View on

Coed Classrooms Under Scrutiny

Does the idea of segregation of boys and girls in today's classroom have you seeing double? Does it seem unfair to one of the sexes ... does it seem antiquated?

Its essay time in my son's fourth grade class. They are to write an expository on favorite kinds of weather. While I was sitting amongst a group of these delightful little creatures, my son was expounding on his favorite type of weather which received hearty agreement from the boys; snowy or sunny ... nothing in-between. A darling little girl sitting next to me said, "I kind of like dreary weather too. I like to curl up with a soft blanket by the fire and watch the rain." At the shocked expressions of incomprehension on the faces of these boys, the girl became embarrassed. I agreed with her and the comfy word picture she had drawn.

It served to me as yet another reminder of really how very different the male and female species are. There was a time in the 1970's when a heated controversy brewed over the "new" idea that the sexes were identical except for reproductive organs. This somewhat politically motivated movement integrated every part of our culture. Remember the word, "unisex?" It was the cool and the now ... or so I'm told.

This concept integrated into our culture until it became a norm. Toy manufacturers all of sudden began producing products that were gender neutral. No longer would one find "blue" areas and "pink" areas of toy stores. This philosophy said that if given equal choices among toys, boys and girls would choose toys that defied gender stereotypes. Unfortunately, when this theory was tested in remote villages in other parts of the world, boys tended to want truck and cars and things that made noise while girls were drawn toward babies and dolls.

This thought prevailed until the late 1980's when medical technology refuted such claims under the microscope of magnetic resonance imaging. This technology proved that the male and female brains are truly hard-wired differently. In short, we react differently when presented with the same stimuli. We think different, we act different, we learn differently. For those of us who raise children ... it doesn't take a medical report to explain what we already know.

Fast-forward to today. Once again we are at a crossroads in our culture. What was once old, is brand new again. It is packaged a little differently, but the concepts remain the same. The theory? Single-sex Public Education.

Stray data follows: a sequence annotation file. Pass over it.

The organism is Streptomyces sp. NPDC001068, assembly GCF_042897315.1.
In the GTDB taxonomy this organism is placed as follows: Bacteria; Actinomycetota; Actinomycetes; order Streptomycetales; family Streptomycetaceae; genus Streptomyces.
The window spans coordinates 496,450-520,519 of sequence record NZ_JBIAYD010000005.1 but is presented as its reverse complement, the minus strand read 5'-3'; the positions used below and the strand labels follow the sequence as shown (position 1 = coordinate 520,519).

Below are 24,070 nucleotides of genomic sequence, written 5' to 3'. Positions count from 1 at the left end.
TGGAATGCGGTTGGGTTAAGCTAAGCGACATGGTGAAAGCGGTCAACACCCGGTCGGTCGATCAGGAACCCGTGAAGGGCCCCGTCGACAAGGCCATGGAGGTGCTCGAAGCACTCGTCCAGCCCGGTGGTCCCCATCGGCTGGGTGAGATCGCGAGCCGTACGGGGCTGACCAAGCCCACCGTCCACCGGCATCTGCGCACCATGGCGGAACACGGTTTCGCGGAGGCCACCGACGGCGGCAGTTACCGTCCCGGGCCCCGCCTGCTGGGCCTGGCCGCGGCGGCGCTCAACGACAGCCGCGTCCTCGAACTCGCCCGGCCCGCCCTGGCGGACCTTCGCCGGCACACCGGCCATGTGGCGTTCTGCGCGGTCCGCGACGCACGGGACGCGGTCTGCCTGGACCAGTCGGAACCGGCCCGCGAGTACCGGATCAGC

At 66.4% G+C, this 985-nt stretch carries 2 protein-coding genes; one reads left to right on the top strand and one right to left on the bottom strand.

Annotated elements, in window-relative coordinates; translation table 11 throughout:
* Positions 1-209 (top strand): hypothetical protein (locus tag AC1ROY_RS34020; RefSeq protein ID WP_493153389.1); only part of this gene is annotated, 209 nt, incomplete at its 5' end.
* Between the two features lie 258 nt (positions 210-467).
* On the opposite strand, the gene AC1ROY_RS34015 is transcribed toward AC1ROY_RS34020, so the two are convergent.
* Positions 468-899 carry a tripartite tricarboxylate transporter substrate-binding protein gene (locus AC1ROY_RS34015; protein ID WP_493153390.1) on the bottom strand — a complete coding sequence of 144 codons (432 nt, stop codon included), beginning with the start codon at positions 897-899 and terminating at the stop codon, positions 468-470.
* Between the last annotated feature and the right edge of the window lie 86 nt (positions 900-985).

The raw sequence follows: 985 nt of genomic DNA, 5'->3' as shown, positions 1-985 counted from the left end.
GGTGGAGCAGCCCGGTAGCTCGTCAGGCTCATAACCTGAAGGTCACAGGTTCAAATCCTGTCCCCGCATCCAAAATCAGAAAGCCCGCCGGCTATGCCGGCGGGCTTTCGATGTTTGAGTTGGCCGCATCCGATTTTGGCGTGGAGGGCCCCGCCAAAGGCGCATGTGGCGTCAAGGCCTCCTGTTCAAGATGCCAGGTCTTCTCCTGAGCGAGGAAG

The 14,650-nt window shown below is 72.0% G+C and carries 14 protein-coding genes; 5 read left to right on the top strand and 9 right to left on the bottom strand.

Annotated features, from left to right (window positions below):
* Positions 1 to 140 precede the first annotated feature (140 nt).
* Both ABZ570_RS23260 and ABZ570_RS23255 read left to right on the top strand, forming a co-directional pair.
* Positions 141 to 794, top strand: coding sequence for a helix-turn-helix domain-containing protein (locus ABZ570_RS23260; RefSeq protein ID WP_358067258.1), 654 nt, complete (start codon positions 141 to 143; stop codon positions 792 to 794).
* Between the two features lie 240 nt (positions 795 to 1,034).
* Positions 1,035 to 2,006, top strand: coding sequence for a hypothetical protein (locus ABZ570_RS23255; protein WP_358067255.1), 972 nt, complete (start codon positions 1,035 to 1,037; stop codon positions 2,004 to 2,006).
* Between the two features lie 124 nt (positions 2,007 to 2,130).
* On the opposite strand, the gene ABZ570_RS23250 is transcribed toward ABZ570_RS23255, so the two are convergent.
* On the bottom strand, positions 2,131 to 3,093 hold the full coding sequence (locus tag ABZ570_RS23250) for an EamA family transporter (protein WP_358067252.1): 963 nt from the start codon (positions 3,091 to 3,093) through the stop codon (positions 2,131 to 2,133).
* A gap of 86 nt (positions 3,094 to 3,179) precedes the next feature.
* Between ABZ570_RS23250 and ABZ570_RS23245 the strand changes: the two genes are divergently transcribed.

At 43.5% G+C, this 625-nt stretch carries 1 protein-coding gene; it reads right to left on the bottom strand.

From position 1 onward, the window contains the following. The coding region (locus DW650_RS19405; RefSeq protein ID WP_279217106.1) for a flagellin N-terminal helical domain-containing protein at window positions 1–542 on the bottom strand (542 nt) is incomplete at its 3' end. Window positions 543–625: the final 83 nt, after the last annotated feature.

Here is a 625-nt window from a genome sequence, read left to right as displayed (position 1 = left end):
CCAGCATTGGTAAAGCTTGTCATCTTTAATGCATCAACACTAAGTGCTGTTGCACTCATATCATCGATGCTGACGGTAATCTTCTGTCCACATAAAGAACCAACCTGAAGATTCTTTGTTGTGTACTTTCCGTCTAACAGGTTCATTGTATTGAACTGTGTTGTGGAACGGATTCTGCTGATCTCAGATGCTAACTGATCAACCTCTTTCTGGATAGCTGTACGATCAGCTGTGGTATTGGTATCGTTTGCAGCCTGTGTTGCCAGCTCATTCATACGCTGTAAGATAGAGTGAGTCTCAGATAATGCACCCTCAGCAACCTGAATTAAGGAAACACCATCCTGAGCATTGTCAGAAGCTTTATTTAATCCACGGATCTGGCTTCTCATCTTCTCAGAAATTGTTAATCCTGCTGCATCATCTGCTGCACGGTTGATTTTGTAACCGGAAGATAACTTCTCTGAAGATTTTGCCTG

It's true. Single-sex public education classrooms are seen at the next frontier for public education. This concept has proven successful in dozens of school districts across the country, many of which are in urban areas of New York. Initially, the idea was a response to failing test scores. Now, it is becoming a sought-after alternative approach to meeting the very different needs of boys and girls.

Critics have said these kinds of classrooms will only reinforce gender stereotypes. The National Association for Single-sex Public Education disagrees. They believe that in many cases, coeducational classrooms actually enforce gender stereotypes through social and peer pressure. Their data shows that girls in single-sex environments are more likely to take classes in math and science while boys are more likely to explore art, music, and foreign languages.

In a recent New York Times article, one mother sums up her son's experience, “Before it was all about showing the girls who was toughest, and roughing up and being cool,” said Samell Little, whose son Gavin is in his second school year surrounded only by boys. “Now I never hear a word from teachers about behavior problems, and when he talks about school, he is actually talking about work.”

It is indeed food for thought. I'm not sure where I fall on the issue. I do believe, however, that boys are continually discriminated against in our public schools. I believe that in many cases, they are at a disadvantage in the present organizational structure. There is no allowance made for their gender. Classrooms are essentially torture chambers. The focus it seems is to sit still, don't wiggle, don't become exuberant, don't show your masculinity, be mature, let's sit and be quiet for long periods of time. This goes against their biological nature. And in forcing them to adhere to feminine codes of conduct, we are emasculating them and as a result are erasing the very essence of boyhood from our culture.

Little boys have always been an entity unto themselves. I would imagine that every culture has had trouble confining and understanding these delightful balls of energy. A nursery rhyme we all know did its best when it answered the question of what little boys were made of; "Snips and snails and puppy dog tails," while girls were, "sugar and spice and everything nice."

I, for one, love the difference between male and female and the wonderful balance it brings to our world. For me, it’s not a question of which gender is better, smarter, more efficient, better able to multi-task, more creative … it’s truly about a balance of nature. All creation is a balance and when in harmony with that balance, we find the gratification and contentment we all seek. In essence, we can be the people we were created to be.

You may also like


2007-2016 Stephanie Wilson. Powered by Blogger.